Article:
Tuesday, August 18, 2009
Back from the Northwoods
We got back early Sunday afternoon from our 2009 sojourn into Northwestern Ontario. I have a hard time getting myself back into my usual routine when home. Yesterday, I just went through the motions, today I'm starting to actually be consciously aware of what's going on around me. I'd much rather not, but I gotta.
Bud says that this trip could be boiled down to two words, "Wet ass!" The seat of his pants never seemed to dry out because his seat cushion in the boat we used was perpetually soggy! It rained. It sprinkled. It poured down in buckets. It spit at us. It thundered. It boomed. It lightninged. It cracked. It shocked us awake in the middle of the night, hearts thumping, skin tingling. For seven out of the 10 days we were there.
The sun did manage to peep out for short periods between showers (that brought out some beautiful rainbows!), so we did get out between the worst deluges. We had brought with us some good rain gear to help keep us dry, but it was rather discouraging to have to skitter back to camp with the first rumble of thunder just when the walleye would start biting again!
We knew that the weather had been miserable up there for the previous two weeks, but we got a phone call from the Frostiaks, the Keystone Lodge owners and proprietors, the day before we left and they told us that they would meet us to transport our belongings from the one mile mark from the camp because that last mile of the road was washed out! Indeed, when we turned onto the 8 mile gravel road that leads to the camp we were met a couple miles in by a worn, wet and bedraggled looking Dave Frostiak on his ATV telling us that, instead, we and our belongings would be transported via boat from a sister camp to Keystone. Our van stayed parked at the Northern Lights camp for the duration. Heather, the 15 yr old Frostiak daughter, navigated our boat for the 40 minute lake ride, in the rain, to Keystone Lodge. She made a wrong turn at one point and her brother, Mike, didn't let her live that down all week! It was, definitely, not an auspicious beginning to the week.
That ride started Bud's chronic ear infection to start ferociously up again despite the precautionary meds he was taking. Wednesday, one of the days the sun managed to stay out until late afternoon, we hopped in a boat, made the 40 minute trip back to the van and went to the Dryden hospital (another hour+ ride). A tiny, petite, very young woman doctor named Esther (What young woman is named Esther these days? And if I saw her on the street I'd think I was pushing it if I thought she was 20!) dressed in blue jeans and hoodie prescribed different meds for Bud and off we went back to camp. Blessedly, the meds worked wonders! Thank you, Esther!
Saturday, the Frostiaks thought it might be safe, after a couple of dry days, to try transporting us out of camp over that mile of washed out road. We headed out in the Suburban. Yikes! That road was one big mud pit! Shortly before we hit that mile mark we got mired to the axles. Bud and I sat in the Suburban while Mike Frostiak dejectedly slogged back to camp for reinforcements. He and another camp visitor came back, Mike on the ATV and the visitor in a truck. We transferred our belongings to the truck. . . . then the truck got mired. . . .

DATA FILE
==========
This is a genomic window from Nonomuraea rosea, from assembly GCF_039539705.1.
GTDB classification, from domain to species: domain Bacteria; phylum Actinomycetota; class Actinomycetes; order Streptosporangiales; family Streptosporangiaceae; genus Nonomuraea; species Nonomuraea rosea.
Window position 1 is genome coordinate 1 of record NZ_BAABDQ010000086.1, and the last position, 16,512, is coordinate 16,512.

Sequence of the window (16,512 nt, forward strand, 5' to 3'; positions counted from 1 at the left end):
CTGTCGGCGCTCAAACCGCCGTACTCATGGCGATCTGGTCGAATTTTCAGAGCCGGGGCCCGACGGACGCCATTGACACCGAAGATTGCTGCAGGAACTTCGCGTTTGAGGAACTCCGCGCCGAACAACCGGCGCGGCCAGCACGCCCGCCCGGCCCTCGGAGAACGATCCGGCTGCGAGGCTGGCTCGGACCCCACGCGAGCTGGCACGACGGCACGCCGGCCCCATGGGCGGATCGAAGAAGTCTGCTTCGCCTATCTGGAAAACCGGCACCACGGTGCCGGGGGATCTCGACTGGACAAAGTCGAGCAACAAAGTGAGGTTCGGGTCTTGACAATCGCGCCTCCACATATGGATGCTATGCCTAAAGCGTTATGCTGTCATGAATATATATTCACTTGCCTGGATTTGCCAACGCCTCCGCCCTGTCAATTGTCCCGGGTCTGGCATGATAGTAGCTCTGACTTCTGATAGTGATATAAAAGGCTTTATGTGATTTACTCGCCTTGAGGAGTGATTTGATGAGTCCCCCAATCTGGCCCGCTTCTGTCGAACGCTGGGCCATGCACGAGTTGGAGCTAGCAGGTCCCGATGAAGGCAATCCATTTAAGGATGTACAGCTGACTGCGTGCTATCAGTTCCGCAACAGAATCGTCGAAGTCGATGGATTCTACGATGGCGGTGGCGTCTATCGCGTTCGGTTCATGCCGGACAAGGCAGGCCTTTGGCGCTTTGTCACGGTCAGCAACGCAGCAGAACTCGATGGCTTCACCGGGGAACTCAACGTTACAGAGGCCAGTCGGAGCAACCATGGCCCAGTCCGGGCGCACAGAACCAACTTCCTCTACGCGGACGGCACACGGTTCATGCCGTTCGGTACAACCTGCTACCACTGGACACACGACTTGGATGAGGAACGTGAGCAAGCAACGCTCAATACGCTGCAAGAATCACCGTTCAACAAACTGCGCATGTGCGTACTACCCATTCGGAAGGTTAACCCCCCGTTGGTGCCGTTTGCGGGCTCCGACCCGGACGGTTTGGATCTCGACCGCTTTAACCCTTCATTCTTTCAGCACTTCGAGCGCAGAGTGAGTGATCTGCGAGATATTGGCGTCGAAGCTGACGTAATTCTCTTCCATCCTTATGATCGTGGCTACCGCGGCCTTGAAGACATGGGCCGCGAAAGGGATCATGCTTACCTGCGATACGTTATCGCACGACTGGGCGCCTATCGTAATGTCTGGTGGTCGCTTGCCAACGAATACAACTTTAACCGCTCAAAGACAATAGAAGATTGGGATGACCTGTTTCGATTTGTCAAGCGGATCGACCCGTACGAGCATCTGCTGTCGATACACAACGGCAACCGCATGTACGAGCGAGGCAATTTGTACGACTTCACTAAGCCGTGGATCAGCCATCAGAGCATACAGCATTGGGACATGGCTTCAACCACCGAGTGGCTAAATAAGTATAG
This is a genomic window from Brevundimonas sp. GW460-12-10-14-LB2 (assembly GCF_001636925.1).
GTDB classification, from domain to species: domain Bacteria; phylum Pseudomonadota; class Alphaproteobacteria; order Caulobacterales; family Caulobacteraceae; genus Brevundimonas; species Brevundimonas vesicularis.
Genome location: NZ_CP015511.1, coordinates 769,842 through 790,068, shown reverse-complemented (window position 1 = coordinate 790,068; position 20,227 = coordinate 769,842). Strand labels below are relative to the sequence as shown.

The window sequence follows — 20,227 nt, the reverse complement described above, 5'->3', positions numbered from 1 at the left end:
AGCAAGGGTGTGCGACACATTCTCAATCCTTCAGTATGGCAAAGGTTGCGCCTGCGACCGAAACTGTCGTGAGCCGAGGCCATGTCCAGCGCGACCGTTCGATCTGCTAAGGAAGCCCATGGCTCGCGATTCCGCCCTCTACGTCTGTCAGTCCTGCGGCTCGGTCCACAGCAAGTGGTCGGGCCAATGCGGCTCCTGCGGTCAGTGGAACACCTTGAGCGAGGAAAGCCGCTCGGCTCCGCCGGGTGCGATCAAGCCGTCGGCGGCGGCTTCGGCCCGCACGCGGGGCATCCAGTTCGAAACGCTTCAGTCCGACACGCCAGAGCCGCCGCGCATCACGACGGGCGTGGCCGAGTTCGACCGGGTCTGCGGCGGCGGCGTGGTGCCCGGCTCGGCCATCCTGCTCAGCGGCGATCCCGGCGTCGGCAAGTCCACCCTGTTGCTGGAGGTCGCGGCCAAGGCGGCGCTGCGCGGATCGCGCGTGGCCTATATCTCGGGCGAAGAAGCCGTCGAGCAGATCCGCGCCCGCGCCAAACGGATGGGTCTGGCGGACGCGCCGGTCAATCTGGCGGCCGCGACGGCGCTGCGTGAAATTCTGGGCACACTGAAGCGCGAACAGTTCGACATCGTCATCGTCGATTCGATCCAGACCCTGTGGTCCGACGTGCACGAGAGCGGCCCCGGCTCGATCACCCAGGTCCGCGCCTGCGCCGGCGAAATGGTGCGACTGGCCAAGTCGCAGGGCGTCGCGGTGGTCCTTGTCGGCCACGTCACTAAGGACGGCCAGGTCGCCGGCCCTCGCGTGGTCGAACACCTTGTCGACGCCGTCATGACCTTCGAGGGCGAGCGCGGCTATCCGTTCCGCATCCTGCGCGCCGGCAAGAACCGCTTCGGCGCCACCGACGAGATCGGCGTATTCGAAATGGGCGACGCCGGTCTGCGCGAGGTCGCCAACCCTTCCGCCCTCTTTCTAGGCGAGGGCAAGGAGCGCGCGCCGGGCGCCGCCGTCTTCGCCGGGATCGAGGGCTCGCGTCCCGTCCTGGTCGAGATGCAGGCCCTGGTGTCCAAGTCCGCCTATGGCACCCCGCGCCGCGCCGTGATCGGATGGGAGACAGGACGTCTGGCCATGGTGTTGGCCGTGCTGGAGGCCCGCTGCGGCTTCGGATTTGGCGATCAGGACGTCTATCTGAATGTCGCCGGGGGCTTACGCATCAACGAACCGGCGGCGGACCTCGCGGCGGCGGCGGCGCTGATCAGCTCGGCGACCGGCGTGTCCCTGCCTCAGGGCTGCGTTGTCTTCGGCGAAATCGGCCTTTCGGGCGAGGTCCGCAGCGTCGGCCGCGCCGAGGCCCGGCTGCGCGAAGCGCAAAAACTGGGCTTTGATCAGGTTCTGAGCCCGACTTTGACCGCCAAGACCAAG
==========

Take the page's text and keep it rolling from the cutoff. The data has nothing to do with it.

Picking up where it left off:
Mike went back to camp on the ATV. He and Dave came back on the ATV with a covered trailer attached. Most of our belongings fit into the trailer and I got my first ATV ride with Dave back to the camp. We unloaded and he went back for Bud and more of our stuff. We wound up boating back to our van at the other camp in that visitor's very de-luxe boat. Lovely thing! And we made the trip in half the time! But what a muddy, soggy mess we were!
The Frostiaks were continually apologizing, poor things. But what could they have done? They had no more control over the weather than anyone else! They did everything they could and, as usual, bent over backwards to make everyone as comfortable as possible. Neither Bud nor I have any complaints about Keystone Lodge and its proprietors. Quite the contrary. They did all they could to make our stay a good one. And it was, despite the crummy weather. We caught lots of fish! Northwestern Ontario is gorgeous, even in the rain. We rested, slept and ate well while we were there. And the company was the best! They are plain, good folks.
Anyhow.... despite those adventures, there were others to be had! On our way up to Keystone I saw a Wolf! It was just standing amid some trees by the side of the road somewhere between Duluth and Twig, MN. I just stared at it as I went by, hardly believing my eyes! Beautiful character. Lanky and sinewy, golden and black coat, standing there, panting, looking like he was considering whether he should risk trying to cross the road or not. There was no question in my mind it was a Wolf and not a dog. My gosh, he was beautiful. For an hour afterward I just sat smiling to myself.
We also saw a couple of Beavers, three very playful Otters, countless Loons and Bald Eagles, Deer - one particularly handsome fellow with a marvelous rack - and a Moose! Well, Bud saw a Moose. I saw a brown lump on the edge of the water from too far away to determine what that brown lump was and so I turned away. Then Bud says, "A Moose!" He saw it stand up from bending down and drinking and walk back into the woods. So, I kinda saw a Moose.
I got two good books read while waiting for rain to stop. One, The Guernsey Literary and Potato Peel Pie Society by Mary Ann Shaffer and Annie Barrows, I will recommend to anyone. It is a treasure. And the other was a Temperance Brennan novel, Death du Jour by Kathy Reichs, the novels that inspired the TV show Bones. Gruesome at times, but fun stuff to read.
So that's my foray into the Northwestern Ontario wilderness for 2009.